The Boom of ‘Sadvertising’: Why is Social Good Marketing Working?

by Garreth Dickson on July 18, 2014

Before, advertising was a simple thing. Marketers would jazz up client’s products, and pitch the consumers. It was either a make it or break it possibility. People would either love it or leave it. Now however, things have changed. Advertisers are turning to desperation and making us actually care. No more simplistic sales pitches. Now we need to get those tear jerking, heart warming stories to really make a product shine.

The Campaign in All Our Minds 

There is one advertising campaign that is being seen everywhere. The #LikeaGirl campaign. It is popping up all over social media, bloggers are getting involved, and it is just downright everywhere. Even here now. It is meaningful marketing. Marketing that is making a difference, not only on the pockets of the CEO’s but on the lives of all of us.

It opens our eyes and it opens our wallets. We love that it is making people rethink the phrase, like a girl, but at the same time it starts off mocking girls. Sadvertising.

The Sudden Shift 

This is becoming the norm in the advertising industry. Advertisers are doing everything they can to get their products to stick in our heads. They are manipulating our emotions and they are doing it well. Why are they doing this? Because it is working. Always’ #LikeaGirl campaign has reached over 30m views on Youtube, while the Dove Real Beauty Sketches campaign has reached over 60m on Youtube. Sadvertising works; and it works good.

Web based advertising is done a whole new way than what we’d see on television. They have more opportunity to touch us and really stick in our minds. If it didn’t work the first time around, the hundred other times it pops up in our social feeds it is bound to. Sadvertising isn’t the first to play our emotions to make us remember a product. Beer companies have used humour, others have shocked us. The only shift is that now companies are turning to what they know we as human beings want to fix and inputting that in their advertising. Manipulation of the soul.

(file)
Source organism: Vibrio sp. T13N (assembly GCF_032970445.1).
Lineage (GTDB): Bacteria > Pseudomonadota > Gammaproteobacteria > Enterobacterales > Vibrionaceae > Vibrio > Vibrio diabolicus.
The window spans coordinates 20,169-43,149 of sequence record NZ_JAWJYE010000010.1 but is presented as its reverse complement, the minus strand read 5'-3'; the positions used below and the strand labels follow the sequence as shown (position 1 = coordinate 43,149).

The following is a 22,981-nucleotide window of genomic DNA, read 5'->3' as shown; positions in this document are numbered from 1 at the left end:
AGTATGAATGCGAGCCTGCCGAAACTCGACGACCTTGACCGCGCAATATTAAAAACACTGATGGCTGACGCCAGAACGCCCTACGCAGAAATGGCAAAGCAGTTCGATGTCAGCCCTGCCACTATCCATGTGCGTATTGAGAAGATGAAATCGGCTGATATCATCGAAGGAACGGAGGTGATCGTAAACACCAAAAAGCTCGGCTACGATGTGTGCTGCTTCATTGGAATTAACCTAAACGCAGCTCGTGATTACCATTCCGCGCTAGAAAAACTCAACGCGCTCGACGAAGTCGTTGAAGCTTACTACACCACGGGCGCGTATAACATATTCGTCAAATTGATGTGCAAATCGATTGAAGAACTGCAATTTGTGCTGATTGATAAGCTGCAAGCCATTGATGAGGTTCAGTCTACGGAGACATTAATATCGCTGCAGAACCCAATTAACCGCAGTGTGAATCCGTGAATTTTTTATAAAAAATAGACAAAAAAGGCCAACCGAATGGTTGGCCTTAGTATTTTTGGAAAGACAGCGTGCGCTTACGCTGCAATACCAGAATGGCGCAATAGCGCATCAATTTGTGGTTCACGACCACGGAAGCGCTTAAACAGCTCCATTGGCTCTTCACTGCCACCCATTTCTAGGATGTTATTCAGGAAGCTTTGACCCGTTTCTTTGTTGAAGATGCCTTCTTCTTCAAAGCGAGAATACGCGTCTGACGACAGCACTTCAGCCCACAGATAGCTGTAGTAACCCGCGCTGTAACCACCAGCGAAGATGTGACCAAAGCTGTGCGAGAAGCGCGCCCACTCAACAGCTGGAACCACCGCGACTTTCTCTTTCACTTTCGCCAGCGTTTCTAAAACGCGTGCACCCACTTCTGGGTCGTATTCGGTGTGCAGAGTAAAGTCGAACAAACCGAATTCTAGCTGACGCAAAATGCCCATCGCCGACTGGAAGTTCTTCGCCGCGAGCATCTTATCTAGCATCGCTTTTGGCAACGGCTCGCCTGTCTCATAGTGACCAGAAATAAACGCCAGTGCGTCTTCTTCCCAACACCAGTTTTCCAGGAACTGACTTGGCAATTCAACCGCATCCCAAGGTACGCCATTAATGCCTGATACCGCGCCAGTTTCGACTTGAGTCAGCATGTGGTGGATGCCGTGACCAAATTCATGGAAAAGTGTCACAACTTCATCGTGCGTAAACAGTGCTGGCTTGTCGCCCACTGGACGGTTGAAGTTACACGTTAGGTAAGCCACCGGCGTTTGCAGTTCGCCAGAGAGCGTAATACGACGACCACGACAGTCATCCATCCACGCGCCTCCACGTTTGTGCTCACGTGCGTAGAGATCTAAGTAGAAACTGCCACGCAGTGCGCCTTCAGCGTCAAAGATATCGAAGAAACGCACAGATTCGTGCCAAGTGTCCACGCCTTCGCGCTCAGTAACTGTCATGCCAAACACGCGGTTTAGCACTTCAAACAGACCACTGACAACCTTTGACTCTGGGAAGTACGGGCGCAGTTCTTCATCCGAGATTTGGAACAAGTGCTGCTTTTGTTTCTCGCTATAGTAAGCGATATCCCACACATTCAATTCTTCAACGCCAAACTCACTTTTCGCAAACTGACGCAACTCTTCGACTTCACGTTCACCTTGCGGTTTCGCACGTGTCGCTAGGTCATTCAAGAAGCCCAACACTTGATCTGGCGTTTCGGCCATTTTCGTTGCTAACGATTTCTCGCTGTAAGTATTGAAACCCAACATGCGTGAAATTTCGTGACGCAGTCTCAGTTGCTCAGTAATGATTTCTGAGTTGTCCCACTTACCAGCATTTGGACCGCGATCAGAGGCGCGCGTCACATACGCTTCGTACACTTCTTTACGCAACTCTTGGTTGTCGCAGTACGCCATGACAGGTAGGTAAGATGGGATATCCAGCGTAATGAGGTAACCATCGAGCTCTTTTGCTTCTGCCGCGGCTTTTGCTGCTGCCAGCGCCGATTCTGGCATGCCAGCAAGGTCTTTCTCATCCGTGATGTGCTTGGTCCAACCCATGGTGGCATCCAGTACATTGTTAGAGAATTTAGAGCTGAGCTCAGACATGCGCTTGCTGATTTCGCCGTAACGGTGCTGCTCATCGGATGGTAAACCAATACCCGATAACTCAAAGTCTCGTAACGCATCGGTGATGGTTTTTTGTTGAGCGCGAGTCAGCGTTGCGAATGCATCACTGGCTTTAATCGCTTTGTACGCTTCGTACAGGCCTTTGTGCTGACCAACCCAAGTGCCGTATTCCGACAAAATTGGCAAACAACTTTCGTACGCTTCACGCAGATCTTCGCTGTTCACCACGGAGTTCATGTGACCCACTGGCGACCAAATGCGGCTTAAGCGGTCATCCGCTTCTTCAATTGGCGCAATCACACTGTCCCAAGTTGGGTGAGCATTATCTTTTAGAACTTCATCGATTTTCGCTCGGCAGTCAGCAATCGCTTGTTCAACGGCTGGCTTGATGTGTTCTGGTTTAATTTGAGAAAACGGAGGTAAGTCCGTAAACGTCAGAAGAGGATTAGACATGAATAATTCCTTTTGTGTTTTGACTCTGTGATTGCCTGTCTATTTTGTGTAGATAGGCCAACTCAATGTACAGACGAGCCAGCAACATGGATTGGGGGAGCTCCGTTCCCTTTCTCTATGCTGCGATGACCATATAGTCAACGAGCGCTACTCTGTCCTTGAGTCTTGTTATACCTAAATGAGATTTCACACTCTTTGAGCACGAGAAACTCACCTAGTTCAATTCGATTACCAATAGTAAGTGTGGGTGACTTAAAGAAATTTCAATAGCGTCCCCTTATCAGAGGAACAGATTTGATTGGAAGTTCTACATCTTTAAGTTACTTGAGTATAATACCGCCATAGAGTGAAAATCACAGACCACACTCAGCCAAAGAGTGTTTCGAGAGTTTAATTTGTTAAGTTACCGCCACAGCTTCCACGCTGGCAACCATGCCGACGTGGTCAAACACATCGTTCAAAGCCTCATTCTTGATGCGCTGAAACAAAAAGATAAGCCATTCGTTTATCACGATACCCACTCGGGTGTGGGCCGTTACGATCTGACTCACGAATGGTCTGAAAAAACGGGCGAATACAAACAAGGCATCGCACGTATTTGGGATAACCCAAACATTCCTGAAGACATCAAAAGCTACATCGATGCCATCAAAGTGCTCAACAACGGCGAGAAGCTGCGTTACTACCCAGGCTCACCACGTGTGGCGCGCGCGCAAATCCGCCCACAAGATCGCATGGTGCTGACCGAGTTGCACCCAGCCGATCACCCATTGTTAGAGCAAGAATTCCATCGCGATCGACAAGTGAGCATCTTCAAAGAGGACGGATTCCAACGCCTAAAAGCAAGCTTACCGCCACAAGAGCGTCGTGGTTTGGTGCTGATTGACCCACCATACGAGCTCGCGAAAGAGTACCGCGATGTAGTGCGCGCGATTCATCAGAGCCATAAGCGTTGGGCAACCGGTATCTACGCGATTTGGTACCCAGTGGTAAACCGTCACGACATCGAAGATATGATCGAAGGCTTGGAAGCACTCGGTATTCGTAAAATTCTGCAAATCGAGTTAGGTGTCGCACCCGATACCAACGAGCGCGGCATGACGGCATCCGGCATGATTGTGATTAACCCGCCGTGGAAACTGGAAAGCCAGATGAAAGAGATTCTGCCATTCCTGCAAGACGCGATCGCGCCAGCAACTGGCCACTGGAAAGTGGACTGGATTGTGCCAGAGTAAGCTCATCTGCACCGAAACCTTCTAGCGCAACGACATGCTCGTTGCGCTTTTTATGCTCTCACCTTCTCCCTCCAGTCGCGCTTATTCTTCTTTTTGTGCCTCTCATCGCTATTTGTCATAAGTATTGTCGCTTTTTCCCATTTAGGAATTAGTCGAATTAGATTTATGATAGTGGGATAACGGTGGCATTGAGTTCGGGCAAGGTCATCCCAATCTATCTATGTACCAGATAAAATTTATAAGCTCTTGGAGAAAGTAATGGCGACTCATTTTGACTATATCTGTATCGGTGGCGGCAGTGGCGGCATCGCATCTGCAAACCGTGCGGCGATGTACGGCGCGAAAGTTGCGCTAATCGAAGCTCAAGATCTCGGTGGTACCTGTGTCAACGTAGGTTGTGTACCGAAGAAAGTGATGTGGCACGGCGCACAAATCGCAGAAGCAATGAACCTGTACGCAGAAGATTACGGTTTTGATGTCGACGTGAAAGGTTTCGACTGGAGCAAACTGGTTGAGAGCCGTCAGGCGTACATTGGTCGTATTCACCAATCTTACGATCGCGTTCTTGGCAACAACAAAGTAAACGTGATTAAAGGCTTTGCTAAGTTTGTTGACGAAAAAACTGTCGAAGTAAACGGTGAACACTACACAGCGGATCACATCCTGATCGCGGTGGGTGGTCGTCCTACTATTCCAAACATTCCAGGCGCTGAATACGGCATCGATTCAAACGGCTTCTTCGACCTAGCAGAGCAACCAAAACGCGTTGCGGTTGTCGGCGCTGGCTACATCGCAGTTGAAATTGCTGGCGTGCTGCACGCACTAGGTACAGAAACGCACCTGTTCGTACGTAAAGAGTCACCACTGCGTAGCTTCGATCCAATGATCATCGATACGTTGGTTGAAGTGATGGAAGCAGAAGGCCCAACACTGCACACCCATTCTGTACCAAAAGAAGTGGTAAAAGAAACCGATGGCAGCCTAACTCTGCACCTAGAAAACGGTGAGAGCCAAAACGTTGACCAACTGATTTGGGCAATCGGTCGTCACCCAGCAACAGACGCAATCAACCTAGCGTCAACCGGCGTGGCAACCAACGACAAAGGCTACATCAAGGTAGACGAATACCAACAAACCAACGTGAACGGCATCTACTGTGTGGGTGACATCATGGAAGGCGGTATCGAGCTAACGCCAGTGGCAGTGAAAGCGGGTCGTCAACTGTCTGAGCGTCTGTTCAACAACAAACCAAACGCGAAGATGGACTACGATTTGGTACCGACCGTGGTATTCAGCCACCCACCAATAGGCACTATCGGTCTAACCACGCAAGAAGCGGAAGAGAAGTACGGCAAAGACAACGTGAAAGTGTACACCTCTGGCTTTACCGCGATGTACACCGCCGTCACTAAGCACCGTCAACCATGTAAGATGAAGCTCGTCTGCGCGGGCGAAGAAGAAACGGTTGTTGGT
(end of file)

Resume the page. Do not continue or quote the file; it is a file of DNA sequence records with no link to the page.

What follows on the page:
A Round of Applause?  

Branding experts all across the globe are applauding this move. Sure, it is better for these multi billion dollar companies to help raise awareness about social separation than waste time pushing another product down our throats. They are using their finances to give the small guys a voice; but is manipulating our emotions the key way to get more sales?

“The subject has to have some kind of connection to the thing that you make,” says Andre Laurentino, global executive creative director for Unilever at Ogilvy & Mather, the advertising group behind Dove’s Inner Beauty campaign. As with Always, the link between women’s self-esteem and the beauty industry fits naturally: “If we were to talk about any other subject that wasn’t related to what we actually do, then it wouldn’t hold … you would lack legitimacy,” Laurentino adds.

Always was smart with their campaign. A lot of advertisers are wising up with the sudden shift in the advertising industry. Sadly, at the end of the day the reality is; these advertising campaigns are to make more money and t0 stick in our minds. People don’t buy a product if they don’t know a product. Sadvertising is the new wave of advertising manipulation; and it is working great.

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